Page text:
Malaysian Airlines Mystery: “Remnants of the plane have yet to be found”
Those investigating the disappearance of the Malaysian aircraft denied the reports that remnants of the plane had been found, stressing that the possibility of a hijacking of the aircraft should not be ruled out. The investigators also reported that five passengers never boarded the plane, but strangely enough their suitcases were removed before takeoff.
Malaysian Airlines. Photo Credit: AP/ Channel 2
The investigation into the disappearance of the Malaysian Airlines Boeing 777 jet continues: those investigating the disappearance of the aircraft held a press conference this morning (Monday) in Kuala Lumpur, the Malaysian capital, stating that, “At this point, we cannot rule out the possibility of a hijacking”. The investigators noted that opposed to a number of reports last night, remnants of the aircraft have yet to be found.
During the press conference, it was revealed that five listed passengers never boarded the plane, and that their luggage was removed from the aircraft before takeoff. It is possible that these individuals may be tied to the phony and stolen passports which were discovered two days ago.
The King of Malaysia Abdul Halim of Kedah expressed his worry regarding the fate of the passengers, sending out his “sympathy to the passengers, the crew and their families”. A number of the relatives of the passengers who were on the plane are considering flying to Malaysia at this point, out of hope that their arrival will force the investigators to find better explanations for the occurrence.
The families of the missing passengers. Photo Credit: AP/ Channel 2
A phone call from the depths of the ocean?
In INTERPOL, the option that the plane was hijacked by a terrorist or group of terrorists is still being investigated. The suspicion of terror was strengthened when it was discovered that two of the passengers boarded the plane using phony and stolen passports belonging to Austrian and Italian citizens respectively.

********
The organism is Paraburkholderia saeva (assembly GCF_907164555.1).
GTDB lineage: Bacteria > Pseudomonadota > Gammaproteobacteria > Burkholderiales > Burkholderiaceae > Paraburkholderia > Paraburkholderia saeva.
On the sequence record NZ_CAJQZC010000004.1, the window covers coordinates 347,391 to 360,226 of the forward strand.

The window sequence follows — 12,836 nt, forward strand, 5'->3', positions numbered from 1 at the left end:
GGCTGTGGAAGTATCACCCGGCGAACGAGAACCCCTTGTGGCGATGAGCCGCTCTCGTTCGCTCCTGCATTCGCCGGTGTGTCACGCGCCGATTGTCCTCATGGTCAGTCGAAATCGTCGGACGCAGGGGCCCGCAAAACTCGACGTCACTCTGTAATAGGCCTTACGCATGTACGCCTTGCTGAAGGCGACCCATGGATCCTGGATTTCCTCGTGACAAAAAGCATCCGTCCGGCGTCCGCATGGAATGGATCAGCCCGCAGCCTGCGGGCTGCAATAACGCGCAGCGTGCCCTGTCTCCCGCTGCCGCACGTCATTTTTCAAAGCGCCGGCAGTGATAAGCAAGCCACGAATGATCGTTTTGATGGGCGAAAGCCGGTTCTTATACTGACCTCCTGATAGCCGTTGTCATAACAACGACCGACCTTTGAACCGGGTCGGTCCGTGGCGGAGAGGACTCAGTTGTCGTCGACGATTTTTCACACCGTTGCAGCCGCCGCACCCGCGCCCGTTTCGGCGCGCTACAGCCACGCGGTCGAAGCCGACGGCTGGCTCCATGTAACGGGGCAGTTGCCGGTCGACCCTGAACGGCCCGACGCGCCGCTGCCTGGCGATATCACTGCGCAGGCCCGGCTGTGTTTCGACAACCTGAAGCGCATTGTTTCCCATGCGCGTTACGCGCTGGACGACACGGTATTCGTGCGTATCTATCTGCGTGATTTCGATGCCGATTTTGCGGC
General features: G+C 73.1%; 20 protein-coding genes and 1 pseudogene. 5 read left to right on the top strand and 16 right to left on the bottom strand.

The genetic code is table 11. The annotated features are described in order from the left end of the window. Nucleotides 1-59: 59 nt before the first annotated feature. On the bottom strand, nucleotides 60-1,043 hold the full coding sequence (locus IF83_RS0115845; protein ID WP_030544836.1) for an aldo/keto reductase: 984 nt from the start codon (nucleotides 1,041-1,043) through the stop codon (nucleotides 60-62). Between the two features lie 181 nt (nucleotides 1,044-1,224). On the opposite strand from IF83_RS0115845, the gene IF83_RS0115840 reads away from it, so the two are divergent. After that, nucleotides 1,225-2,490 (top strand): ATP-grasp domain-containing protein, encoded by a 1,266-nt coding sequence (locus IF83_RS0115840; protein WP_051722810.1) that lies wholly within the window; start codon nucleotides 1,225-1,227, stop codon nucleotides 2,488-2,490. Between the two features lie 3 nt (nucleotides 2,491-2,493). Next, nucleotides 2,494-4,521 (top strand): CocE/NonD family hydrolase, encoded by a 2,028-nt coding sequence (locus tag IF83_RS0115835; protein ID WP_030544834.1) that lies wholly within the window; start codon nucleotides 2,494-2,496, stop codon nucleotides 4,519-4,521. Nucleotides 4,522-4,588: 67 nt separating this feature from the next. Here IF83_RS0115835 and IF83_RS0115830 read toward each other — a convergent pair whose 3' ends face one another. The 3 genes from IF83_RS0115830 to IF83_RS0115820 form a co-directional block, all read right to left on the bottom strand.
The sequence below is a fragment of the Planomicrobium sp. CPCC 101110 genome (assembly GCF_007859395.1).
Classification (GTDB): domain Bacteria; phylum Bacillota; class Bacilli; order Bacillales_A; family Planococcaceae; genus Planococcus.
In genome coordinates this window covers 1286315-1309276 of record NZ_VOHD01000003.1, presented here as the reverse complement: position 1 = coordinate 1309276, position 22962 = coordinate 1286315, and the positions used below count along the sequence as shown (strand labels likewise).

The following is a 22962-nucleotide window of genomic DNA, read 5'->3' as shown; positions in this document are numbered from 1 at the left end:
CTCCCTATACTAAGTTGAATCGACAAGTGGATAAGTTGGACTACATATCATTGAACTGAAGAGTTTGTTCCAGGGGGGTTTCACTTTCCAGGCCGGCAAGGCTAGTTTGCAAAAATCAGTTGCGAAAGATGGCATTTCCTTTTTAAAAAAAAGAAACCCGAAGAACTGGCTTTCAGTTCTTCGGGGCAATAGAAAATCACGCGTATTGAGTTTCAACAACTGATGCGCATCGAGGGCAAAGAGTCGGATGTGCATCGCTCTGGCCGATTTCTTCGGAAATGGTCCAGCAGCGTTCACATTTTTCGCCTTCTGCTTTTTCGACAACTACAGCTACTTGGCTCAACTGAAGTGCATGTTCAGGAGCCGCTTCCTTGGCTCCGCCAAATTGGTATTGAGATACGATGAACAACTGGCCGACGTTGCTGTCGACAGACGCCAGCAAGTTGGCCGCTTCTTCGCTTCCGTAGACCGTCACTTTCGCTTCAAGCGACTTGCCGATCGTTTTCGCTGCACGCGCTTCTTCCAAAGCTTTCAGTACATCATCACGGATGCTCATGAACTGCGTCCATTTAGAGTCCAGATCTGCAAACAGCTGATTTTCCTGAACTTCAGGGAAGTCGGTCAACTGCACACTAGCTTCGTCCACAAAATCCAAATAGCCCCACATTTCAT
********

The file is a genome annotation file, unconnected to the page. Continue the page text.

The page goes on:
According to some reports, two mysterious passengers were photographed as they boarded the p;and. The two passengers with the phony passports purchased their tickets in Thai currency, the baht, on the 6th of March, just one day prior to the flight. The two were meant to continue on to Amsterdam and from there, one to Frankfurt and one to Copenhagen.
After over 48 hours of questions regarding the location of the aircraft, yesterday (Sunday), the sister of one of the aircraft’s passengers tried to call her brother on live Chinese television, and surprisingly the phone rang. However, no one answered on the other side and the conversation was eventually cut off.
According to a number of reports in China, the family members of the plane’s passengers were able to call some of the mobile telephones belonging to their lost kin, but no one has answered as of yet. However, the fact that they were able to call, but were not able to reach the voicemail has given the families hope, although the authorities in China have told them to expect the worst.
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